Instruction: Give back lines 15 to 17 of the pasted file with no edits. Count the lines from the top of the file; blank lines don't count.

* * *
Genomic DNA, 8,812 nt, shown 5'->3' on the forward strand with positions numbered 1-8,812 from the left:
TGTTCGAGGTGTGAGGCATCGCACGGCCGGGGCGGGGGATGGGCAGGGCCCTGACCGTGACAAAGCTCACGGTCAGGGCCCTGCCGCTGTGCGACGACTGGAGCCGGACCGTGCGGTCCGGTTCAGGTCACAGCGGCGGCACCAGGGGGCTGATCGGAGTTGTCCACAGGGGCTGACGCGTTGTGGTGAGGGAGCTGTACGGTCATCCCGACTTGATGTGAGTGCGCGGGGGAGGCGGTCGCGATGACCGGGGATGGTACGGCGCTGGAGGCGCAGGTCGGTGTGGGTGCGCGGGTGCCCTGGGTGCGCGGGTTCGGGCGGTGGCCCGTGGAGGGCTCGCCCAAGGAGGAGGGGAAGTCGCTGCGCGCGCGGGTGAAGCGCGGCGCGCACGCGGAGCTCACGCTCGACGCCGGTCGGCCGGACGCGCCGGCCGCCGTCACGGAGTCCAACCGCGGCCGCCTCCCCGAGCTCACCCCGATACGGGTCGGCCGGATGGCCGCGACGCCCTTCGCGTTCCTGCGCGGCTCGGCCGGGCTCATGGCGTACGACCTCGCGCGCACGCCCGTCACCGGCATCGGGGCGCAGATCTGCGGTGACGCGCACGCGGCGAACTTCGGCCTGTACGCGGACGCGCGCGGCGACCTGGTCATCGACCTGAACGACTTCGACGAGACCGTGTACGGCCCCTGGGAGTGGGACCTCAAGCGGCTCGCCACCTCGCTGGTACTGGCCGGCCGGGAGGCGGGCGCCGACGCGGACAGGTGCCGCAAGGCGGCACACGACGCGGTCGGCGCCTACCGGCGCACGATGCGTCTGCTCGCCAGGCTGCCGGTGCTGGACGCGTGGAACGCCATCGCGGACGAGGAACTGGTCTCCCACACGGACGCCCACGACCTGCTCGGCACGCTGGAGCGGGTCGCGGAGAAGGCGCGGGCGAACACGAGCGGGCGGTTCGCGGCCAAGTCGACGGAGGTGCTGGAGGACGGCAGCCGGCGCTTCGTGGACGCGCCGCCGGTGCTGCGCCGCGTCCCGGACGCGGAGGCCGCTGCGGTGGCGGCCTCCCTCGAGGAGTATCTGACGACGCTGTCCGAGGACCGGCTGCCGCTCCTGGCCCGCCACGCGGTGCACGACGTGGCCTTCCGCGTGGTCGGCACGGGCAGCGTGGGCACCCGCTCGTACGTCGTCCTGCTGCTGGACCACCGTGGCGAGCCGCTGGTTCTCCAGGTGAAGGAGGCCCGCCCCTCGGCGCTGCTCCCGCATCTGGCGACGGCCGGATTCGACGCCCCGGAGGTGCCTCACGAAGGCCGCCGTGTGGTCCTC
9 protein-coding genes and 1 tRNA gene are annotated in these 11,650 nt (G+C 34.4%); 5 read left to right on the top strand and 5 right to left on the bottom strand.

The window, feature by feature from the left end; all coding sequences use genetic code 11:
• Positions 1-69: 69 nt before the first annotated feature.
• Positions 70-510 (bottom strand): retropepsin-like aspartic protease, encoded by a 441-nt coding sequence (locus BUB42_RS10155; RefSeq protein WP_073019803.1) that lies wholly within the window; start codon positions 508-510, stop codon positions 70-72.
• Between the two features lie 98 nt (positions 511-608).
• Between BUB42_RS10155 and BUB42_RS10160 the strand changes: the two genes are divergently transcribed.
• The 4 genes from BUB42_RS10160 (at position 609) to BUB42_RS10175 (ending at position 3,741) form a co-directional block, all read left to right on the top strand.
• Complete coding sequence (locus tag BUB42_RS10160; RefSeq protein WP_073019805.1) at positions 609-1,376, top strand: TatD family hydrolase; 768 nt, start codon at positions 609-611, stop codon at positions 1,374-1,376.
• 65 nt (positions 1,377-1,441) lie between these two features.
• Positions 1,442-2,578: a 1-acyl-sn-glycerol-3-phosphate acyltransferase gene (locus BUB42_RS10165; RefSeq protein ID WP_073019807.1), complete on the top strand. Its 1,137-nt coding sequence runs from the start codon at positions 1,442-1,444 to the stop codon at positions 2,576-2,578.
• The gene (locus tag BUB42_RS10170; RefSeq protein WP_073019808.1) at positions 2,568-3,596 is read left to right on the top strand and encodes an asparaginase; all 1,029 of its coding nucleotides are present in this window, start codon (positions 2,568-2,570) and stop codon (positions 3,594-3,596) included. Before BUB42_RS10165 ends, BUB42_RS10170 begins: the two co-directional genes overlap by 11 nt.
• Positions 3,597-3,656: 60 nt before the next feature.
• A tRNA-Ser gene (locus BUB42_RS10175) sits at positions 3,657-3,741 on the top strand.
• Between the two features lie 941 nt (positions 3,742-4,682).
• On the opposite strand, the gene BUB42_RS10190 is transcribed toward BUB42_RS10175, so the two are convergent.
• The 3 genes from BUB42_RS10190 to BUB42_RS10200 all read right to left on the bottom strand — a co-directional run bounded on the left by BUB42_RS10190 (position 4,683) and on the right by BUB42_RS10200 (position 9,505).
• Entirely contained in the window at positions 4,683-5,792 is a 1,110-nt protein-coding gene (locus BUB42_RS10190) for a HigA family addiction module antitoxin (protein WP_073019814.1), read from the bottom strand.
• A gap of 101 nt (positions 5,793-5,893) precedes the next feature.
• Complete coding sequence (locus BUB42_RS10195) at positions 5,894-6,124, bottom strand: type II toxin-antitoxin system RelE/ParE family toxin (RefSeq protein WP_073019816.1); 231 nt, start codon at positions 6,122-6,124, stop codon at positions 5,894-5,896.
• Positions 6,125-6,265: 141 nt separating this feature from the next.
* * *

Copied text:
• A tRNA-Ser gene (locus BUB42_RS10175) sits at positions 3,657-3,741 on the top strand.
• Between the two features lie 941 nt (positions 3,742-4,682).
• On the opposite strand, the gene BUB42_RS10190 is transcribed toward BUB42_RS10175, so the two are convergent.